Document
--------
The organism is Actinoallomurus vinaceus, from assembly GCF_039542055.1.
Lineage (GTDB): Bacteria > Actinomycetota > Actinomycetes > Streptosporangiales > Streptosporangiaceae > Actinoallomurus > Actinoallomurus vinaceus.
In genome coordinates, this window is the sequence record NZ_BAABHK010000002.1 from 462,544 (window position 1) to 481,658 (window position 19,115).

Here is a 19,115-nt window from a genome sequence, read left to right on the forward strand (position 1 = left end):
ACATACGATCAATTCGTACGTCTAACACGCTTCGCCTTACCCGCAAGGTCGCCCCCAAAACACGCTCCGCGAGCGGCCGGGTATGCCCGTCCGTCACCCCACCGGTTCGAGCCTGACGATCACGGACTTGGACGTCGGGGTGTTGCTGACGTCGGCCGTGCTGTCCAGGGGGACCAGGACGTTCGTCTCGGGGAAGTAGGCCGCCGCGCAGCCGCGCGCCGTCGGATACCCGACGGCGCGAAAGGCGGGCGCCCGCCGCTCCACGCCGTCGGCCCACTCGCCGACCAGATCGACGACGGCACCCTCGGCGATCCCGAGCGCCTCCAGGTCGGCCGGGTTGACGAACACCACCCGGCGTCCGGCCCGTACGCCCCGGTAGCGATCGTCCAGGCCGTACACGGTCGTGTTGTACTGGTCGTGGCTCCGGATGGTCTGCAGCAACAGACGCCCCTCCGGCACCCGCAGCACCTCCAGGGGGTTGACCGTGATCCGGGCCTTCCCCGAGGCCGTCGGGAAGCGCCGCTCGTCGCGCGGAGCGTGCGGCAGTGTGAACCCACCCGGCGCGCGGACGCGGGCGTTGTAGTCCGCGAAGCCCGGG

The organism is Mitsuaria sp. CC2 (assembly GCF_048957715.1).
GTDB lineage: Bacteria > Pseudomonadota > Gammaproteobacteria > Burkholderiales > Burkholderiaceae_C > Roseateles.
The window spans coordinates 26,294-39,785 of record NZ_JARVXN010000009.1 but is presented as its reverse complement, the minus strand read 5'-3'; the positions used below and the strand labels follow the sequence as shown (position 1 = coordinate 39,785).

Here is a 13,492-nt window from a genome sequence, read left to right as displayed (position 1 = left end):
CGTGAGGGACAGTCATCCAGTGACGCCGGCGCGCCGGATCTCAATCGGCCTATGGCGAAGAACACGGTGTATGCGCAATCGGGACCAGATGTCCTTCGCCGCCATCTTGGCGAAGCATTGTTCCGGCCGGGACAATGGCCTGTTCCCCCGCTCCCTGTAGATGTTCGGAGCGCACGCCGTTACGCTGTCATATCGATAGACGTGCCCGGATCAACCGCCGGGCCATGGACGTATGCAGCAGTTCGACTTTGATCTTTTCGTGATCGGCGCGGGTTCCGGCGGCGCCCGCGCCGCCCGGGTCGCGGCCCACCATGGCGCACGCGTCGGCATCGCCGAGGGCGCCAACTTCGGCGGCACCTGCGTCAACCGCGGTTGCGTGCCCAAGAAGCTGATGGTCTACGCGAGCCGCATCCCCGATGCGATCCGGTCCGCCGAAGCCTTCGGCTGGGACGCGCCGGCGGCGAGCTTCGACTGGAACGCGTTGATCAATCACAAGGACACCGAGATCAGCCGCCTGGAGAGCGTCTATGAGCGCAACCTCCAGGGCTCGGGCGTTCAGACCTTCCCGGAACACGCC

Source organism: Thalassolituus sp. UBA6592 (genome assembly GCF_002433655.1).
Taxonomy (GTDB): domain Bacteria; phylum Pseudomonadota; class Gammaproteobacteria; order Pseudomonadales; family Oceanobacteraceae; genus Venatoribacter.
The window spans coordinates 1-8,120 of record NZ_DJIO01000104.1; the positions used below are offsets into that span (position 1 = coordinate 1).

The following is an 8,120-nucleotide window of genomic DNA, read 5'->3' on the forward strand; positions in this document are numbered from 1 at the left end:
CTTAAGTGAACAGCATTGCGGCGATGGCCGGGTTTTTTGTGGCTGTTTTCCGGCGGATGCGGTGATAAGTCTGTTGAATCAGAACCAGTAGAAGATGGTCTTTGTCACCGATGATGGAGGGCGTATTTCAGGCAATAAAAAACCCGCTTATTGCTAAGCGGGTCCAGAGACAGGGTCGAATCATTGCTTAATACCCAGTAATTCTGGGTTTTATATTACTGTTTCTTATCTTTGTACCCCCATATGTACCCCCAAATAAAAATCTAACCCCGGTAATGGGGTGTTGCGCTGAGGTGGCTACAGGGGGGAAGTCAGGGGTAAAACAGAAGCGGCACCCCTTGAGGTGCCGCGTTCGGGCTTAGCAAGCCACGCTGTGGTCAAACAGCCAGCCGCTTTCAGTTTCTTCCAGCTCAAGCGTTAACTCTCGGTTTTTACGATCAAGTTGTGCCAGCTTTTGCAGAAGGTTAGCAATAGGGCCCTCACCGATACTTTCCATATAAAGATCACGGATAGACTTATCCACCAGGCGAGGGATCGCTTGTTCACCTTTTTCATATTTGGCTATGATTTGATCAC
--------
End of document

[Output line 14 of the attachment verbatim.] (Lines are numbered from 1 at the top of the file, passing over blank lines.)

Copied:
The following is an 8,120-nucleotide window of genomic DNA, read 5'->3' on the forward strand; positions in this document are numbered from 1 at the left end: